Tech Industry

Big competition for Check Point

Microsoft's recent warning only darkens the shadow created by rumors of big-name players entering Check Point's network security software ring.

It's a company's worst fear come true: The threat of Microsoft honing in on the bread-and-butter of its business.

The software giant's recent warning that it will soon step into the network security software ring only darkens the shadow created by rumors of big-name players entering Check Point's market.

Though Check Point claims Redmond's products won't compete with its own, the company has beefed up its own lineup with at least one acquisition, perhaps in preparation for the onslaught of competition long-predicted by market analysts. The firm took a hit on Wall Street after Microsoft's warning.

According to Reuters, Israel's Globes business newspaper quoted Microsoft executive vice president Steve Ballmer as saying in Tel Aviv that Microsoft is developing software that would soon compete with Check Point.

"If they want to cooperate, to create products for our platforms, we will be happy to tell them our plans," the newspaper quoted Ballmer as saying in Tuesday's edition. "If they wish to compete, they are invited to compete with us."

Check Point spokeswoman Emily Cohen responded: "There's nothing new here. They're talking about their proxy server, which has low end [security] functionality. We don't compete with it one iota. We're extremely bullish about the future." (See related story)

Despite an upbeat earnings report yesterday, shares of the firewall firm dropped in heavy trade today after the news that Microsoft would compete with the network security software company.

Check Point was off 17 percent to 34 in midday trading, losing 7 on Ballmer's comments that his firm will strengthen its Internet security offerings.

The hit to Check Point's stock price mirrors events in January, when Morgan Stanley Dean Witter downgraded the stock because Microsoft and Cisco Systems might enter the security market.

More broadly, however, the stock market gyrations reflect worries about Internet security companies as other, bigger rivals enter the security niche. Already a wave of acquisitions is sweeping the industry.

"You're seeing a roll-up of the industry--the name of the game is consolidation," said Nicole Schmidt, analyst with CIBC Oppenheimer. "It's not because their growth is slowing but because a lot of them are single product companies that don't have enough time to create critical mass. They have to worry about competition springing up soon--in a race to create critical mass or get bought out, there's a window of opportunity of 18 to 24 months."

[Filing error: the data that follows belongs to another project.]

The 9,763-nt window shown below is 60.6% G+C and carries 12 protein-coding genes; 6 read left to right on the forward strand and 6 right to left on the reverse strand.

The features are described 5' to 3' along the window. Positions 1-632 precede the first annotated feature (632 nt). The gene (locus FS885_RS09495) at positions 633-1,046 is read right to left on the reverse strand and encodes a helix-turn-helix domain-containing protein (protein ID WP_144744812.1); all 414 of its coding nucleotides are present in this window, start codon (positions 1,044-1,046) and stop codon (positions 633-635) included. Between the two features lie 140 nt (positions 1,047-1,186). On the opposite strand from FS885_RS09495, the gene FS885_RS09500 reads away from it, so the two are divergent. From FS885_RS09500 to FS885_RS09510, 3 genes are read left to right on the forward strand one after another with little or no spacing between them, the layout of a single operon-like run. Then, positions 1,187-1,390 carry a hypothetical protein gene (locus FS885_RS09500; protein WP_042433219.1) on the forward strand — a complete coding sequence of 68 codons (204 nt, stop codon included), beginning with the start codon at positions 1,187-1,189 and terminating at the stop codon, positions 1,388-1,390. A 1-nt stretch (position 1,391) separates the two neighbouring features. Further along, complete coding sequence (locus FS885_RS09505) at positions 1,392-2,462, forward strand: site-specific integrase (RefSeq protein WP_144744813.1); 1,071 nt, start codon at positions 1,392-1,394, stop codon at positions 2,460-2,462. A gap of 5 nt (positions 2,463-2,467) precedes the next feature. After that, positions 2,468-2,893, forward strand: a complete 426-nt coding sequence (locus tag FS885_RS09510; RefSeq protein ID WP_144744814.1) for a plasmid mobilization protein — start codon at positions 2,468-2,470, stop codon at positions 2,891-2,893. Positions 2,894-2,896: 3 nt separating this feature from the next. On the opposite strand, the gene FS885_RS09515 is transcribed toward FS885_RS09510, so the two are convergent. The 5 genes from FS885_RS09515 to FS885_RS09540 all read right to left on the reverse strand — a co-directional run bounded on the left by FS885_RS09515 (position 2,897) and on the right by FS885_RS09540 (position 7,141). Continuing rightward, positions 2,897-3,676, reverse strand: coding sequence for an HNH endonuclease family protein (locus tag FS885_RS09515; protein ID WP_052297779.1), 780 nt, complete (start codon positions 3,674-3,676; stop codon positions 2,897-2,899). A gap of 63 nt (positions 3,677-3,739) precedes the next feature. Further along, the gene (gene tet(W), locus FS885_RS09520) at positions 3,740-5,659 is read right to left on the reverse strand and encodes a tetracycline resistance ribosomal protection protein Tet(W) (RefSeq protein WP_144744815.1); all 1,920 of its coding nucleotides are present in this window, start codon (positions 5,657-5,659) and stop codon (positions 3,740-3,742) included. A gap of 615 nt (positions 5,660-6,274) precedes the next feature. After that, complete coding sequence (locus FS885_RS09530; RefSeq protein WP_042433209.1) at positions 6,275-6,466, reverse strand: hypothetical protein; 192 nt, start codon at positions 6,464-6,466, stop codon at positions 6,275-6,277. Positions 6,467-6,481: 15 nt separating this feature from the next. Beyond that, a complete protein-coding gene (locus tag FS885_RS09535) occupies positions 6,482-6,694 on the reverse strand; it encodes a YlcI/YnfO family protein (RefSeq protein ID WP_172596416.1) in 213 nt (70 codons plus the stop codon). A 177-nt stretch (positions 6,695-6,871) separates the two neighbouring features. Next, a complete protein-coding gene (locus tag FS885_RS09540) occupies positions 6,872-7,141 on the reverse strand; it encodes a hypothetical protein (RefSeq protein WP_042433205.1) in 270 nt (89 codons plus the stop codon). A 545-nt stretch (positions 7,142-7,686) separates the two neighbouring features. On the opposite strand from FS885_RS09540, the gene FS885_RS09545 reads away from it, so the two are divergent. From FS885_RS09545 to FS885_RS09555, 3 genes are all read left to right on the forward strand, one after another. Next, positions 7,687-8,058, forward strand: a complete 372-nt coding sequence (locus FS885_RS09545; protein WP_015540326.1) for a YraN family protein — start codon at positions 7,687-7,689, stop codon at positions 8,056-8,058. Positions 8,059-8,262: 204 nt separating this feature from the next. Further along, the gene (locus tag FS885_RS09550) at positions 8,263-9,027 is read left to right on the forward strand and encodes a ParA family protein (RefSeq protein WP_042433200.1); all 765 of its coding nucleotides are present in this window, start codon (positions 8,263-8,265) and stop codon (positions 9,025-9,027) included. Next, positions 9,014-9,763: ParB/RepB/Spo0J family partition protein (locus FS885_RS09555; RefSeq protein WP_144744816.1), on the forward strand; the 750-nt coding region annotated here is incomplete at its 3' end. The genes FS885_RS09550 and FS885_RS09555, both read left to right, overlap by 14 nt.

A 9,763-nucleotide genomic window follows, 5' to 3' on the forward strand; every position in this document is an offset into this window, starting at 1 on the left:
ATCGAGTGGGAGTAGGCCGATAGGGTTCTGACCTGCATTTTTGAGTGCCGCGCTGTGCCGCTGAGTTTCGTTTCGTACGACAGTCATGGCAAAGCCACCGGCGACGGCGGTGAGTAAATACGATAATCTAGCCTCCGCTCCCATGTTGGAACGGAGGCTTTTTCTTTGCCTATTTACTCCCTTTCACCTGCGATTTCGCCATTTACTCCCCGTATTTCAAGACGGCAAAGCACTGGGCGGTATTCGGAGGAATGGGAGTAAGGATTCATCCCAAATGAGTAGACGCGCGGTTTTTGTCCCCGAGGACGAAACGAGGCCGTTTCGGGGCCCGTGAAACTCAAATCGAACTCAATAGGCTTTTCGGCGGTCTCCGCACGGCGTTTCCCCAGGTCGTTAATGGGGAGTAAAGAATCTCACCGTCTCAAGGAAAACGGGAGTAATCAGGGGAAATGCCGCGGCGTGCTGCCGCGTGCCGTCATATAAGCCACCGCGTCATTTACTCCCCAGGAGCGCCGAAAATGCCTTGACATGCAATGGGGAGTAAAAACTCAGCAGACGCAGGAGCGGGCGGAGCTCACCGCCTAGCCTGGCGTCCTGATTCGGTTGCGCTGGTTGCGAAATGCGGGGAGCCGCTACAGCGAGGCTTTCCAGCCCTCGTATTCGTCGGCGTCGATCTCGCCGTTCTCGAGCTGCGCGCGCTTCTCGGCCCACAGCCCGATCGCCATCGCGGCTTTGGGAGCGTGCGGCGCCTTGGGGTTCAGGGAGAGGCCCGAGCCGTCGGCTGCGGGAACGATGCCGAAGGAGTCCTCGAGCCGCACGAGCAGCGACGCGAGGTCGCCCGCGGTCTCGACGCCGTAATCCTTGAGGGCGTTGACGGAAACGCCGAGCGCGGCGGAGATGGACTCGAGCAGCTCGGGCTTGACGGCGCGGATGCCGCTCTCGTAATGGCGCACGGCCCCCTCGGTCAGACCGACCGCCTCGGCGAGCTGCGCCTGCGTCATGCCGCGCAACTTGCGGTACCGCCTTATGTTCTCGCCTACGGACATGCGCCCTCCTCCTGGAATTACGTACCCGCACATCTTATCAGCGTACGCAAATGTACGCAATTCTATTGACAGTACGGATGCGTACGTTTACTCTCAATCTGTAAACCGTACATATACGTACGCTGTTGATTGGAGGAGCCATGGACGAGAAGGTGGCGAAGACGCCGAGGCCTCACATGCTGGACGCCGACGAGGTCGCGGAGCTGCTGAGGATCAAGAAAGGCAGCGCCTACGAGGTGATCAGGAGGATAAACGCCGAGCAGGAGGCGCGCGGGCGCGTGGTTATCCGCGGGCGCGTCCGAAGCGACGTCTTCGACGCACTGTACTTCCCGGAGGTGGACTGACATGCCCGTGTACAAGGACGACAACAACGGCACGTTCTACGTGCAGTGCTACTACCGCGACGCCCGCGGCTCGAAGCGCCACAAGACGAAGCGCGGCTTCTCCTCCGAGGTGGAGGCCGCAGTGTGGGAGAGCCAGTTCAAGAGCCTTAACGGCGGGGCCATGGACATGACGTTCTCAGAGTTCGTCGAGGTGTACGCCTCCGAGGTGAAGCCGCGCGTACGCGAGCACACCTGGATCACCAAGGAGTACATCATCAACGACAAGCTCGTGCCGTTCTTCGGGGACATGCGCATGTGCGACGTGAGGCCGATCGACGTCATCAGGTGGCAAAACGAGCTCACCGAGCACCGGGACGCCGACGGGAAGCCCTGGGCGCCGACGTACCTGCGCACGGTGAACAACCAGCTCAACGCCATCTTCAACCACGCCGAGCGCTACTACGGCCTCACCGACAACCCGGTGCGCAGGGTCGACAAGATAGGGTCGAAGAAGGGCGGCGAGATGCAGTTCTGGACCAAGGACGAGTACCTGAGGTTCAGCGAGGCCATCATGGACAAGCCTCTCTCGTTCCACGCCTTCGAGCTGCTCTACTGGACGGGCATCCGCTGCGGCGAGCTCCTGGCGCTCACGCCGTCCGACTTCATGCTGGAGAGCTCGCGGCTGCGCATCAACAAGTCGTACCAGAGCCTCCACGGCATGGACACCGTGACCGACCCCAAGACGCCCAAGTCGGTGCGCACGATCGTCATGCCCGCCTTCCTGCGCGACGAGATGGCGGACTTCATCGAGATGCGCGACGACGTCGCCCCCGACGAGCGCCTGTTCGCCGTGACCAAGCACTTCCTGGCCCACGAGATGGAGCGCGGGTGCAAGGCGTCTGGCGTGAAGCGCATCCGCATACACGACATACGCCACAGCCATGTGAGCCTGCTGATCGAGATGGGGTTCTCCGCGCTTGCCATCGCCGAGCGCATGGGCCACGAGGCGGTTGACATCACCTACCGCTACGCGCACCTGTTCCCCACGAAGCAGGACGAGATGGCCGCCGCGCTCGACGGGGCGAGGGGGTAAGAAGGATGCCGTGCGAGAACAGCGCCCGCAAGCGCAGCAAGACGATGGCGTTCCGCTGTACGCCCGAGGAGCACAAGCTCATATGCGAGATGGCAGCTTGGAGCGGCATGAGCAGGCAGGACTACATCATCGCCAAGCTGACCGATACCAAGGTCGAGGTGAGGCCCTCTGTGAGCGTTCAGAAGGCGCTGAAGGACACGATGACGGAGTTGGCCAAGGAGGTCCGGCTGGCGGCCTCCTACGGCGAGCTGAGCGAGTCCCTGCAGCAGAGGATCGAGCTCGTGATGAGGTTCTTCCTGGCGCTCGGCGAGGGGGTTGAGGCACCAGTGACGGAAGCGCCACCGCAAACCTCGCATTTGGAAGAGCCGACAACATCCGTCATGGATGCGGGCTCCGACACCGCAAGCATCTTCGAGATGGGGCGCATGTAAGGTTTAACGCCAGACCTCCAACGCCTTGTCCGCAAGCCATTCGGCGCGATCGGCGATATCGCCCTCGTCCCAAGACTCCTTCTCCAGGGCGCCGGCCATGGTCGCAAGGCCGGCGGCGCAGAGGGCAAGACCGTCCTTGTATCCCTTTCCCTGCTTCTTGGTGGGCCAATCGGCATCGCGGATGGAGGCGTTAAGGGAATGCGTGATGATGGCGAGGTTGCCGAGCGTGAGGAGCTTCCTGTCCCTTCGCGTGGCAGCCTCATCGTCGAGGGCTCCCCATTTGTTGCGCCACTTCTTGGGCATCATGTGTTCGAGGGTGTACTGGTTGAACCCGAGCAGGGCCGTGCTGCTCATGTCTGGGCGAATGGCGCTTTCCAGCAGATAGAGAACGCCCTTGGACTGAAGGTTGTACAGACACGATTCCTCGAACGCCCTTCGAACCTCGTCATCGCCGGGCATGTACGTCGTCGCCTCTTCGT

For its part, Check Point is trying to grow outside the security space, earlier this month buying Internet address firm MetaInfo. Rather than expanding into other parts of the security market, Check Point has designs on networking, the company has said.

Microsoft does not currently have firewall software, but its proxy server software has some attributes of firewalls, which are used to protect computer network from outside intruders from the Internet. But Ballmer indicated, as investors and security experts have believed for some time, that Microsoft will add firewall features to the proxy software and perhaps build it into the 5.0 version of its Windows NT operating system.

Though yesterday's first-quarter earnings beat Wall Street analysts' expectations by a mile, Oppenheimer's Schmidt, a bear on the stock, was unimpressed.

"Basically, the earnings quality wasn't there," she said, even though the company reported net income of $15.5 million or 41 cents a share, better than the consensus estimate of 31 cents a share, according to First Call. Higher profits came from factors other than revenue growth, she argued.

Revenues for the quarter ending March 31 were $30.8 million, up 125 percent from $13.6 million for the comparable period in 1997. For 1997's first quarter, earnings were $6.4 million or 17 cents a share.

However, Prudential Securities analyst Paul Merenbloom at Prudential reiterated his buy recommendation, setting a target price of $51 in the next 12 months.

Reuters contributed to this report.